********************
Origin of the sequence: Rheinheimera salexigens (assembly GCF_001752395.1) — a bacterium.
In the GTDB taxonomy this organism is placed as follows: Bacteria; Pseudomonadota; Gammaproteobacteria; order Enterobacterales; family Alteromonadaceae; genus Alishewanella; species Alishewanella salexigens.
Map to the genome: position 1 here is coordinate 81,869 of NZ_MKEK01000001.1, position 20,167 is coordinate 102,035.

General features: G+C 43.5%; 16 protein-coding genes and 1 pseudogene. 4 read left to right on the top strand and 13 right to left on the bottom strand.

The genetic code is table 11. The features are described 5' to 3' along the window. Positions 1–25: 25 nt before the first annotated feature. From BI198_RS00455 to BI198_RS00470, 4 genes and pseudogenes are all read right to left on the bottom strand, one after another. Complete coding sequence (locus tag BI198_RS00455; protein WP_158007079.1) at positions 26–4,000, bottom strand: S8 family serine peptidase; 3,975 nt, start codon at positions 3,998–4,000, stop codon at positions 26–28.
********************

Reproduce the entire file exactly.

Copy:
Origin of the sequence: Rheinheimera salexigens (assembly GCF_001752395.1) — a bacterium.
In the GTDB taxonomy this organism is placed as follows: Bacteria; Pseudomonadota; Gammaproteobacteria; order Enterobacterales; family Alteromonadaceae; genus Alishewanella; species Alishewanella salexigens.
Map to the genome: position 1 here is coordinate 81,869 of NZ_MKEK01000001.1, position 20,167 is coordinate 102,035.

General features: G+C 43.5%; 16 protein-coding genes and 1 pseudogene. 4 read left to right on the top strand and 13 right to left on the bottom strand.

The genetic code is table 11. The features are described 5' to 3' along the window. Positions 1–25: 25 nt before the first annotated feature. From BI198_RS00455 to BI198_RS00470, 4 genes and pseudogenes are all read right to left on the bottom strand, one after another. Complete coding sequence (locus tag BI198_RS00455; protein WP_158007079.1) at positions 26–4,000, bottom strand: S8 family serine peptidase; 3,975 nt, start codon at positions 3,998–4,000, stop codon at positions 26–28.